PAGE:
"Q. In the car. And the question was: ‘In other words, you just fainted? Answer: Well, I don’t know what actually happened. That’s a closed shop and we been running motors in there and everything and with my head down and feet up in the air and something caused —caused it, either carbon in the shop or me having my feet up higher than my head. I don’t know exactly, but they don’t have any ventilation system there and we were always complaining about those carbon fumes and there was a car in the stall — Well, my stall is here and the fellow-behind me, he has got a stall, back to each other. When he’s running a motor I get all the fumes and when I’m running a motor he gets all my fumes.’ Is that true ?
“A. That’s correct.
‘Q. Question: ‘You weren’t running a motor then? Answer: No, I wasn’t. Question: You don’t know whether he was running a motor ? Answer: They go in and out. I.don’t pay a whole lot of attention.’ In that deposition, you • said you didn’t pay a lot of attention. That was in 1961, you didn’t say definitely.
“A. Because I know the washboy pulled the car in on the wash rack, and the car he was over there working on it, washing it, and when Smiley got back from lunch, I remember definitely that he did start it. I couldn’t remember then, but I know now he did start it because he was adjusting the the valves in the carburetor.”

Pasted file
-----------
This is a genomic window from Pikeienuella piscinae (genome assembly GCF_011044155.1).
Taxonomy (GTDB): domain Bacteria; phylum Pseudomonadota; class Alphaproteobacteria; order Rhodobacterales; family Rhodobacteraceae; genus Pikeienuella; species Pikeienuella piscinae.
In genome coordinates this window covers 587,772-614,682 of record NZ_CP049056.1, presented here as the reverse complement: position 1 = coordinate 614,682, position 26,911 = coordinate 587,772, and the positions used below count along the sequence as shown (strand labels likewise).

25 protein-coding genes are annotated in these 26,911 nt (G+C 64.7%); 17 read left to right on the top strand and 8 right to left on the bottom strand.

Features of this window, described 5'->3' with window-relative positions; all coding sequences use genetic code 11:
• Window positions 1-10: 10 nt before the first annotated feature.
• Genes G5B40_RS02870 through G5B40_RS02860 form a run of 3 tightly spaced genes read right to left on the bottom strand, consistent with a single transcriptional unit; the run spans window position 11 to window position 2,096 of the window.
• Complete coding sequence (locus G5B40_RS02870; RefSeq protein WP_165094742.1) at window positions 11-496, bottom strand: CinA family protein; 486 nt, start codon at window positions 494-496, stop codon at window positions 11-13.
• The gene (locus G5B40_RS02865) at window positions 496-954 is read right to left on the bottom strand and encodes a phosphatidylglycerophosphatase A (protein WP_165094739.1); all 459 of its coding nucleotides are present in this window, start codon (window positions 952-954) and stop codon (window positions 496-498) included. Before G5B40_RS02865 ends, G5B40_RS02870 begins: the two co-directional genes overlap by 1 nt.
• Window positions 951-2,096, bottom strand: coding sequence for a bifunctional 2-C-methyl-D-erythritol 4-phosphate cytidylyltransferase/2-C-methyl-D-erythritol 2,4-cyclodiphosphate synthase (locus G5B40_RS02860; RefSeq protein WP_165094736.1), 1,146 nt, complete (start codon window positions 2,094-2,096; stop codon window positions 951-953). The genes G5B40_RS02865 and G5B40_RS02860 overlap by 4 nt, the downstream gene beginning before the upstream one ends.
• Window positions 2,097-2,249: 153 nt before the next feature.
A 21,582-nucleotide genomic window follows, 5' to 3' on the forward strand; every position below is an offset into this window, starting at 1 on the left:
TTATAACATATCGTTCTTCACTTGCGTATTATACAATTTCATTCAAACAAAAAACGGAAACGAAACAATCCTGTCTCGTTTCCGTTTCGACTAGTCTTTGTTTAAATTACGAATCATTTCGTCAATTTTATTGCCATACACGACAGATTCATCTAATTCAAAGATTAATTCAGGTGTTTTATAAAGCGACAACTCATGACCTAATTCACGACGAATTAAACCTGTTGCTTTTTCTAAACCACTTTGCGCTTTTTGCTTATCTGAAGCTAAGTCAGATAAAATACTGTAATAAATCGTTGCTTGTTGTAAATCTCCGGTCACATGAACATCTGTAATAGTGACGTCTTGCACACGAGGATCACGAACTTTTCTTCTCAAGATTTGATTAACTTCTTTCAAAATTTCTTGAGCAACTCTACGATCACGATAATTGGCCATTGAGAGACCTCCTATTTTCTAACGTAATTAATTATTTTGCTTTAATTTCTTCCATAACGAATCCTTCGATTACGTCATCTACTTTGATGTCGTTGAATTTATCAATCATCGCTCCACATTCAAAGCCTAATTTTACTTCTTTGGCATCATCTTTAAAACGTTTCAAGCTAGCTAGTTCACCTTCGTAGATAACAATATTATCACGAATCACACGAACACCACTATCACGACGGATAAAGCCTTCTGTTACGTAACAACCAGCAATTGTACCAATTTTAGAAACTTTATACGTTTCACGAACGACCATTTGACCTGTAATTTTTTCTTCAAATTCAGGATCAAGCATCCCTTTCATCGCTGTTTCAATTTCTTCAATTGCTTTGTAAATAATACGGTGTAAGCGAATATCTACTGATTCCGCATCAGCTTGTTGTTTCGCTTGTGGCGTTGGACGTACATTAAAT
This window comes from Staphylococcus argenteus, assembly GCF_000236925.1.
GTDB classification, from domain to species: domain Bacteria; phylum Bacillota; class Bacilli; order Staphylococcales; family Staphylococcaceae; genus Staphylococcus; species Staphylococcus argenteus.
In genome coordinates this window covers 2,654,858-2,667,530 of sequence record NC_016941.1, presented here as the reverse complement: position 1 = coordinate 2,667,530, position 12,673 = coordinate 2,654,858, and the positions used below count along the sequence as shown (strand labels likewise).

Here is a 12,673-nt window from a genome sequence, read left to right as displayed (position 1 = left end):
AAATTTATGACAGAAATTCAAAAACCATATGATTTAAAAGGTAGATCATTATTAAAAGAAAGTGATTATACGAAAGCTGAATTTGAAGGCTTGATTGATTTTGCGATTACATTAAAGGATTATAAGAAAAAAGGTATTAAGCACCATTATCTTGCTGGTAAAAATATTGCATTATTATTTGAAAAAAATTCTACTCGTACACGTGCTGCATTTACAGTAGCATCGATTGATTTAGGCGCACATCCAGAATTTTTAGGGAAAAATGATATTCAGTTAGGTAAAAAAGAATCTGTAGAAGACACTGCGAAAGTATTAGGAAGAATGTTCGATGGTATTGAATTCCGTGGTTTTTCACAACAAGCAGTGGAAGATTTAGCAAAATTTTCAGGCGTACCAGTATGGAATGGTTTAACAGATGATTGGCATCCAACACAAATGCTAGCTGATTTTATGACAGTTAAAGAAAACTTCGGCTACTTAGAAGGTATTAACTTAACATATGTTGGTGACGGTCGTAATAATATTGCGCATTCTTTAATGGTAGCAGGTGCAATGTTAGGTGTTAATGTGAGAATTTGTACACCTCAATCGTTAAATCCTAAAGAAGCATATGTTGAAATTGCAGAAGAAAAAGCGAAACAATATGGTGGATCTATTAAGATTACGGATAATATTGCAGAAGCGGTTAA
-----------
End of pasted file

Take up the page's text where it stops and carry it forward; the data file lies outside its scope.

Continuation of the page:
Claimant testified that they had circulating fans and big heaters, but had no ventilation or exhaust outlets; that there are two doors, one on each side of the building and cars are brought in at each door; and that he was working right beside a large overhead door — “ * * * where I was working was right at the door and sort of in a corner.”
Mr. A. Ray Barker, employer, testified:
*450“A. That building is seventy feet east and west, a hundred and twenty feet north and south, and a seventy [sic] foot ceiling, and half the building is not occupied by it but still in the same building, which the ventilation has never been questioned. I would say it doesn’t need any ventilation. We’ve got four big fans that carry all the circulation outlets. You have got a seventy [sic] foot ceiling.